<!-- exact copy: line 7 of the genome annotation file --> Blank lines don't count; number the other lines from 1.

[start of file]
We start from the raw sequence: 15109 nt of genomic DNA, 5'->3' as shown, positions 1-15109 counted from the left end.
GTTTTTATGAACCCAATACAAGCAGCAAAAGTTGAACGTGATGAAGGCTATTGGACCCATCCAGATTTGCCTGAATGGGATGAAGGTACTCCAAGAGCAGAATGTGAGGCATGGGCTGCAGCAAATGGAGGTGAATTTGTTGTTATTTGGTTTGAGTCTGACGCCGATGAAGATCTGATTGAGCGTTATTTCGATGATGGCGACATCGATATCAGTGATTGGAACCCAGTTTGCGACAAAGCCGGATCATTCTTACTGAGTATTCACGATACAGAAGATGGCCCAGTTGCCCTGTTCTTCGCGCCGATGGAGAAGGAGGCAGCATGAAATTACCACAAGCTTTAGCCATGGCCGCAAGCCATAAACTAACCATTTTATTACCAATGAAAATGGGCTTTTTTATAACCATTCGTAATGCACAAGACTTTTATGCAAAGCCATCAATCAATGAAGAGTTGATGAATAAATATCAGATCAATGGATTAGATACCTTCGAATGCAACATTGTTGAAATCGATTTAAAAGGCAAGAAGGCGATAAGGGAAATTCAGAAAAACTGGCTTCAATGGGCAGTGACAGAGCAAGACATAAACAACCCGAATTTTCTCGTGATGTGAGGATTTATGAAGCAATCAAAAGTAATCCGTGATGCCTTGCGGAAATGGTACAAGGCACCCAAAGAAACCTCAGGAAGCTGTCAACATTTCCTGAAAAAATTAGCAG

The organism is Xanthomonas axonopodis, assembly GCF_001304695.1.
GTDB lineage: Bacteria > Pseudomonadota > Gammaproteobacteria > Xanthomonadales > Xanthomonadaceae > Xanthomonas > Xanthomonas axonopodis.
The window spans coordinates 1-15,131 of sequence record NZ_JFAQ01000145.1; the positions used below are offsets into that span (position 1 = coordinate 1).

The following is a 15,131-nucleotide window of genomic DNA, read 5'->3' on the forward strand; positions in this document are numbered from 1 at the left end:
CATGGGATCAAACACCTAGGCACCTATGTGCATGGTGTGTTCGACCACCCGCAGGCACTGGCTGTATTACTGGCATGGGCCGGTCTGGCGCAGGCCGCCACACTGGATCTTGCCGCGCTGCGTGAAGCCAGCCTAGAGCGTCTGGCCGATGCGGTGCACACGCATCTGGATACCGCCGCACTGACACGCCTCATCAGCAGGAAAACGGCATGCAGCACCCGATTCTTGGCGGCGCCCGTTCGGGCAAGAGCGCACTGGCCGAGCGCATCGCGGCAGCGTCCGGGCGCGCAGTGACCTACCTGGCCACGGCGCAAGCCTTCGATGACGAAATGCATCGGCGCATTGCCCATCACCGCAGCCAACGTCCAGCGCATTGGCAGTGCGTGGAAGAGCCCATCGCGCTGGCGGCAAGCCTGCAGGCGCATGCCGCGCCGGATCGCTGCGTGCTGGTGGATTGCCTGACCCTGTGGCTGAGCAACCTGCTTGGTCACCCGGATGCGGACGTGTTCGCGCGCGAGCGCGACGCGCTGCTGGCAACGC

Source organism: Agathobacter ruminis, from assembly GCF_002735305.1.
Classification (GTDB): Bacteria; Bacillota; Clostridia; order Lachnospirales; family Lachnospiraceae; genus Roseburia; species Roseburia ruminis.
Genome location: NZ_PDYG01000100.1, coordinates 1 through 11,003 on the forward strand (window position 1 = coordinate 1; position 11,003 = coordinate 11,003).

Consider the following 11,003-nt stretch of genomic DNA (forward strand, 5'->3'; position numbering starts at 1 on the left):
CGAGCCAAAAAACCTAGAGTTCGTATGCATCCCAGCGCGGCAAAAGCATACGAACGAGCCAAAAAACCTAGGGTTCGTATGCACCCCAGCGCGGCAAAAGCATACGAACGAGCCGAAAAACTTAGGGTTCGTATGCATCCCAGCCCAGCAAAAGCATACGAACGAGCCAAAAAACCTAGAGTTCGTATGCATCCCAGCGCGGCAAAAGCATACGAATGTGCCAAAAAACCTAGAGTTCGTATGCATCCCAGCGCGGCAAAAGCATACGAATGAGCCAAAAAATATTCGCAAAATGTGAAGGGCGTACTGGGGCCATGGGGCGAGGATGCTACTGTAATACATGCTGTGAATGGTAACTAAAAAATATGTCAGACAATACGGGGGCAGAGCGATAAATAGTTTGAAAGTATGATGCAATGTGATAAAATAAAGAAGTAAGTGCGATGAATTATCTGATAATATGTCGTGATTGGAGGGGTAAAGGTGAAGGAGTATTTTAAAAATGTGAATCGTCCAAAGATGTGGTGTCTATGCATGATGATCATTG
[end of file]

CATGGGATCAAACACCTAGGCACCTATGTGCATGGTGTGTTCGACCACCCGCAGGCACTGGCTGTATTACTGGCATGGGCCGGTCTGGCGCAGGCCGCCACACTGGATCTTGCCGCGCTGCGTGAAGCCAGCCTAGAGCGTCTGGCCGATGCGGTGCACACGCATCTGGATACCGCCGCACTGACACGCCTCATCAGCAGGAAAACGGCATGCAGCACCCGATTCTTGGCGGCGCCCGTTCGGGCAAGAGCGCACTGGCCGAGCGCATCGCGGCAGCGTCCGGGCGCGCAGTGACCTACCTGGCCACGGCGCAAGCCTTCGATGACGAAATGCATCGGCGCATTGCCCATCACCGCAGCCAACGTCCAGCGCATTGGCAGTGCGTGGAAGAGCCCATCGCGCTGGCGGCAAGCCTGCAGGCGCATGCCGCGCCGGATCGCTGCGTGCTGGTGGATTGCCTGACCCTGTGGCTGAGCAACCTGCTTGGTCACCCGGATGCGGACGTGTTCGCGCGCGAGCGCGACGCGCTGCTGGCAACGC